Kentucky Sen. Julian M. Carroll, D-Frankfort, filed legislation Friday to set the framework to allow any horse racing track or off-track wagering facility to offer sports wagering.
The legislation is essentially the same bill that was filed last year in anticipation of the United States Supreme Court decision issued earlier this month. The ruling found the Professional and Amateur Sports Protection Act, commonly known as PASPA, to be unconstitutional. PASPA, a federal law, prohibited sports wagering nationwide while excluding a few states.
Carroll's bill did not get a hearing during the 2018 legislative session. "Because of the General Assembly's failure to act on this bill last year, Kentucky is losing revenue daily that could be funding our schools and public employees. And frankly, our residents are now vulnerable to an unregulated sports wagering market," Carroll said.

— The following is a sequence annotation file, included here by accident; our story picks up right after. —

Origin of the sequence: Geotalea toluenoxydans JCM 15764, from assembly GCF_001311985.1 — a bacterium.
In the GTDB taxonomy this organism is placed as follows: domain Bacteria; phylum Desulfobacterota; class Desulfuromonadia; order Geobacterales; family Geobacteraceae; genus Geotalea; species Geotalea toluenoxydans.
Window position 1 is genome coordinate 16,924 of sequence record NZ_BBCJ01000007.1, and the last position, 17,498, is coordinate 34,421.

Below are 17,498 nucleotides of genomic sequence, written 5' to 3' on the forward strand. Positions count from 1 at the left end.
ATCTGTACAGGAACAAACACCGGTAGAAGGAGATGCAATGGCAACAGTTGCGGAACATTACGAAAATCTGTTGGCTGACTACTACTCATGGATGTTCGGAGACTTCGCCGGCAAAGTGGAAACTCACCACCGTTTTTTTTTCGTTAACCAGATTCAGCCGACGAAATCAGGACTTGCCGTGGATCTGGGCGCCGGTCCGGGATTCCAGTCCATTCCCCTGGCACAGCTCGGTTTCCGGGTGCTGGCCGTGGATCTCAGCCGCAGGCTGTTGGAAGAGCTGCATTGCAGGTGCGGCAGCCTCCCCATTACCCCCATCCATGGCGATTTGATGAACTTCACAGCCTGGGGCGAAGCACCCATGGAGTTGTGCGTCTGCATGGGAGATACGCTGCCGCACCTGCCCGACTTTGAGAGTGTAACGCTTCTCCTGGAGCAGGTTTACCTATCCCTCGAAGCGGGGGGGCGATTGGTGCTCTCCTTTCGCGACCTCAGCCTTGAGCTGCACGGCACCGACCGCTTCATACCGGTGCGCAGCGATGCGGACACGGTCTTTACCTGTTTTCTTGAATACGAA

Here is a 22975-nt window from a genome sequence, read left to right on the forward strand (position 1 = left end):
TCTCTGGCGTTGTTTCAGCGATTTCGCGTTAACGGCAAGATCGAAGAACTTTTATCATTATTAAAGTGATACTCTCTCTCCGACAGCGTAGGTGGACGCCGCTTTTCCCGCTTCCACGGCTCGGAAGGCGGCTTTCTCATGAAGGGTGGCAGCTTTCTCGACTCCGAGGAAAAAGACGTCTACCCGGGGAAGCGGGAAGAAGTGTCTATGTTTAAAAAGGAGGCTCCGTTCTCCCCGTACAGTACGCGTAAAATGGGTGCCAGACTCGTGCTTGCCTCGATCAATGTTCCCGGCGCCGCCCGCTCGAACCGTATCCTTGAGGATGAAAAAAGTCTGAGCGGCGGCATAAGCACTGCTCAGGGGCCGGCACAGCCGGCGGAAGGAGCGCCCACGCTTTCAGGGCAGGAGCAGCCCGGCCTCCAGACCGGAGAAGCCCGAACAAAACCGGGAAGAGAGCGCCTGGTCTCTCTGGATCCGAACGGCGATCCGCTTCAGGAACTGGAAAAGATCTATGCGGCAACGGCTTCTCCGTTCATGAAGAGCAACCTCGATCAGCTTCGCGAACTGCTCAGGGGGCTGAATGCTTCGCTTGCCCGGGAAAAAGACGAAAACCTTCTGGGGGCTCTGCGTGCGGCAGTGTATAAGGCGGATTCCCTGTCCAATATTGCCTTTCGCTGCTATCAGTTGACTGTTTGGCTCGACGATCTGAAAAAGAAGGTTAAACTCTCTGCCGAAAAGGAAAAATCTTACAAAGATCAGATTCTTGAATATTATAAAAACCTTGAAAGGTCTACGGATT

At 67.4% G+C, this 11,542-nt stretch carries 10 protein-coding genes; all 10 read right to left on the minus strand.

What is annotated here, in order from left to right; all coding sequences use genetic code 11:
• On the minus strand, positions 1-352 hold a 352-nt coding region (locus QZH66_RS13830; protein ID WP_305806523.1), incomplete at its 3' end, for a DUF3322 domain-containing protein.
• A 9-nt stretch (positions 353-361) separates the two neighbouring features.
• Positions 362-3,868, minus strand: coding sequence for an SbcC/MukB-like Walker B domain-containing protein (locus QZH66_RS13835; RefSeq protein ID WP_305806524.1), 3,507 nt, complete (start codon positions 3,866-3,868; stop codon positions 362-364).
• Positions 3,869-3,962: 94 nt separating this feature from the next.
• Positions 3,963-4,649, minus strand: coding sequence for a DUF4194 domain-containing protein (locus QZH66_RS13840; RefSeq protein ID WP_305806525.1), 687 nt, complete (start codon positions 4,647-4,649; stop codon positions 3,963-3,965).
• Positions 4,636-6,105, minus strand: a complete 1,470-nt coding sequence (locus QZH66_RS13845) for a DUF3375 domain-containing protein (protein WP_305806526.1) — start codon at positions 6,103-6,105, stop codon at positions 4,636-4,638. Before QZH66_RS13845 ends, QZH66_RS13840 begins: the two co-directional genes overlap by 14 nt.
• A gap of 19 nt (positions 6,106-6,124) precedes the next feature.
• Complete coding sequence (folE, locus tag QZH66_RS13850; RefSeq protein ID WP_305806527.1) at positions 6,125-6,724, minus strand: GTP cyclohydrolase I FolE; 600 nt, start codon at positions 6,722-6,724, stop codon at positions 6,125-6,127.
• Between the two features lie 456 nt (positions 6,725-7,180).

A report conducted last year estimates that 32 states will offer regulated sports wagering by 2023, which will result in a market worth $6.03 billion in annual revenue for the states.
The bill requires a majority of the revenue generated from sports wagering to be deposited into the Kentucky Employees Retirement Systems Non-Hazardous and Kentucky Teachers' Retirement Systems proportionally. The Kentucky Educational Excellence Scholarship will also benefit, with the remaining going toward horse racing development funds.
The sports wagering bill will be considered during the next regular session beginning January 2019.
This article is provided via the Kentucky Press News Service.